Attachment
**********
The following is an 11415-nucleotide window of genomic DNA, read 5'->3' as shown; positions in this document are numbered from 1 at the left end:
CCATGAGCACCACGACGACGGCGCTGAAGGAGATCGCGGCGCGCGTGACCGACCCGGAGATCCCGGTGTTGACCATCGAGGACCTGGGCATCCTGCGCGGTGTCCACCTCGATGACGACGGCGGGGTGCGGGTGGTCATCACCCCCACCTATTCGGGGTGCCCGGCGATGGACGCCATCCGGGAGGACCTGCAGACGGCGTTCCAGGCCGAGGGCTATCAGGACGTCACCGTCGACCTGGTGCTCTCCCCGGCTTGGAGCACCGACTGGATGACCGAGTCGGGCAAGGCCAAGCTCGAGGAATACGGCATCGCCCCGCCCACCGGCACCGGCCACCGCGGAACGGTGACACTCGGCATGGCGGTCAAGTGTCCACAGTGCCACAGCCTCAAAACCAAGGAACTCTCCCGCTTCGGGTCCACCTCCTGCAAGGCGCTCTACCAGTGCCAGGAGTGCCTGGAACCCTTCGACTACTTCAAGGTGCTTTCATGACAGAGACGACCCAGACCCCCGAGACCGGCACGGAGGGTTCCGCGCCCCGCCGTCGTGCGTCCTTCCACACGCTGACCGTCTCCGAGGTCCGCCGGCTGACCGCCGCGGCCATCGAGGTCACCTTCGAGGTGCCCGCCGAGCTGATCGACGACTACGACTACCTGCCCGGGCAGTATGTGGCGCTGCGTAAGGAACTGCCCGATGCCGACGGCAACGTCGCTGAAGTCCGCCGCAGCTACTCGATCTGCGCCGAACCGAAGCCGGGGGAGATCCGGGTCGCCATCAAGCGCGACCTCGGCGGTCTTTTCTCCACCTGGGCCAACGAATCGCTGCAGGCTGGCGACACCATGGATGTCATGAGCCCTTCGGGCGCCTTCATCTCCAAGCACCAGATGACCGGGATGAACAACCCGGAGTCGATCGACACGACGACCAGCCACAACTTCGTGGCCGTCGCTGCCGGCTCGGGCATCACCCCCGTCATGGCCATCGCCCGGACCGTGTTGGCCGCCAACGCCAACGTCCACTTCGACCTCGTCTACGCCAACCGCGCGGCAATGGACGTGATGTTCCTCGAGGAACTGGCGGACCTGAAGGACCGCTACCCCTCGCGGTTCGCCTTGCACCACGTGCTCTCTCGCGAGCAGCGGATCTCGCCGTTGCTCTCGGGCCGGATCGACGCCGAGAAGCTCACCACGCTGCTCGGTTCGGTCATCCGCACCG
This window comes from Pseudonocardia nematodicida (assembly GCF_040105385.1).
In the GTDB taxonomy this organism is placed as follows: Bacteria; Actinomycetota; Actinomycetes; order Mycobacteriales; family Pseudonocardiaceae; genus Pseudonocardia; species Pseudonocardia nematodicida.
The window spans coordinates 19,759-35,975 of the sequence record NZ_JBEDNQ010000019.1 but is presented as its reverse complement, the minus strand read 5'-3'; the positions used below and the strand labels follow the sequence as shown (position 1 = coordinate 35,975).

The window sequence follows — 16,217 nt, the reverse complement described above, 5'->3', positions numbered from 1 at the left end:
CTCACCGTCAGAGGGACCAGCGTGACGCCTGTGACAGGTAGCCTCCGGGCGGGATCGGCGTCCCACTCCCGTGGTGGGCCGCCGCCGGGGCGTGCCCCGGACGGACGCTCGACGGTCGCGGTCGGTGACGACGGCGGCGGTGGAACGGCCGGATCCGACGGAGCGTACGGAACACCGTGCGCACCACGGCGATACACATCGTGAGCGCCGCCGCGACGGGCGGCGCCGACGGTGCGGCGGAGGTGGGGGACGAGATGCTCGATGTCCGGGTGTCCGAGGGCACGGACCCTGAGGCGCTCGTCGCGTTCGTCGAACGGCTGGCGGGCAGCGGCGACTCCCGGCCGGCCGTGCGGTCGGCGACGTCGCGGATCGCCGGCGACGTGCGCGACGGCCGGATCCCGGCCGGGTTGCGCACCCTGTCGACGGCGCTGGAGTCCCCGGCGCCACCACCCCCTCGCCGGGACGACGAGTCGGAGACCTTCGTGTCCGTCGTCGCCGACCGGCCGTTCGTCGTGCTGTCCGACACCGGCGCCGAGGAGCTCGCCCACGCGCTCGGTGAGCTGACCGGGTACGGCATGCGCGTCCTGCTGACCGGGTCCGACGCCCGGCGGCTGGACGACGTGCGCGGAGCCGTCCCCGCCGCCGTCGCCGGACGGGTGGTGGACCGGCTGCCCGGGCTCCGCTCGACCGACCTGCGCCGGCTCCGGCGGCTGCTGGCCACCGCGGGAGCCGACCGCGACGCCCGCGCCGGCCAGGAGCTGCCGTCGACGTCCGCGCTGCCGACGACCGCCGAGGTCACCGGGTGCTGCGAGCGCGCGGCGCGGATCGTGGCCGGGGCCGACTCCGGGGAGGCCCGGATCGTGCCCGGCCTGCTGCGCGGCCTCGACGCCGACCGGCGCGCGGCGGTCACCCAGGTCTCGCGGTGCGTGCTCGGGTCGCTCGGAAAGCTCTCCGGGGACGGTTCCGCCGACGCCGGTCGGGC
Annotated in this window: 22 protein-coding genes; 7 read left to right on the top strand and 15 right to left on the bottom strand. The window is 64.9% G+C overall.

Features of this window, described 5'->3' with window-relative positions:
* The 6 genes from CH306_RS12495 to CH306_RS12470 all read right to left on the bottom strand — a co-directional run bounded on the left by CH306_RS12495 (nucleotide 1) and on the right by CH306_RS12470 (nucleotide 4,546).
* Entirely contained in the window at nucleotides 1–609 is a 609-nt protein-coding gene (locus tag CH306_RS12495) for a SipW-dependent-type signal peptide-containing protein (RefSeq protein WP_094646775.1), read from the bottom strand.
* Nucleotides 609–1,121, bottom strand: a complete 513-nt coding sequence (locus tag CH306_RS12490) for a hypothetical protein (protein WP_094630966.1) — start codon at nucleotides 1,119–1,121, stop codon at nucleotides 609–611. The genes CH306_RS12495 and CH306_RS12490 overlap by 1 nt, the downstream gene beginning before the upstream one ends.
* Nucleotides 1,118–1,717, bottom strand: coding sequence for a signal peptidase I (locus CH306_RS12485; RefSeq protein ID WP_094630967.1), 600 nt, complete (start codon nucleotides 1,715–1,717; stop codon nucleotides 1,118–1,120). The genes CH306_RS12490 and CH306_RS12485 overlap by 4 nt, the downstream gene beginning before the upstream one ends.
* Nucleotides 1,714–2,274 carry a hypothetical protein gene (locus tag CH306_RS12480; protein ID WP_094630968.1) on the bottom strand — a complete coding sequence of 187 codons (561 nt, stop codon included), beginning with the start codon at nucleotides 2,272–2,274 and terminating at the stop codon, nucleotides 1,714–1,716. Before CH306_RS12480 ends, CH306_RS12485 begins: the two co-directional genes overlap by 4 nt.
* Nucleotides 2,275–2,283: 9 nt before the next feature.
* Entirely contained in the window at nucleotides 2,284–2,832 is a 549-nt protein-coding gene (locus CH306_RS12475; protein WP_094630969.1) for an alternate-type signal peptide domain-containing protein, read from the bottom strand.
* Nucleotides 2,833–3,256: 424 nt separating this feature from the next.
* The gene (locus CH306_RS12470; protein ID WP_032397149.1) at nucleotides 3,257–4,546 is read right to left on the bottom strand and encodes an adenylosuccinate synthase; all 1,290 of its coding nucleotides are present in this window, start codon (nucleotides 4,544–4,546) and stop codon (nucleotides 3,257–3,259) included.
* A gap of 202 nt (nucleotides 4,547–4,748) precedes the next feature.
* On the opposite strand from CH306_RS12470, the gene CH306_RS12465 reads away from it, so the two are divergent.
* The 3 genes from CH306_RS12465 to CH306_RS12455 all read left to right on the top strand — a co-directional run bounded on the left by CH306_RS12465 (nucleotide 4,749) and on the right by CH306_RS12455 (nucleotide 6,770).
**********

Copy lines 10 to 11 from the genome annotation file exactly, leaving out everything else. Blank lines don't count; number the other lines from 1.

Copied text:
* The 6 genes from CH306_RS12495 to CH306_RS12470 all read right to left on the bottom strand — a co-directional run bounded on the left by CH306_RS12495 (nucleotide 1) and on the right by CH306_RS12470 (nucleotide 4,546).
* Entirely contained in the window at nucleotides 1–609 is a 609-nt protein-coding gene (locus tag CH306_RS12495) for a SipW-dependent-type signal peptide-containing protein (RefSeq protein WP_094646775.1), read from the bottom strand.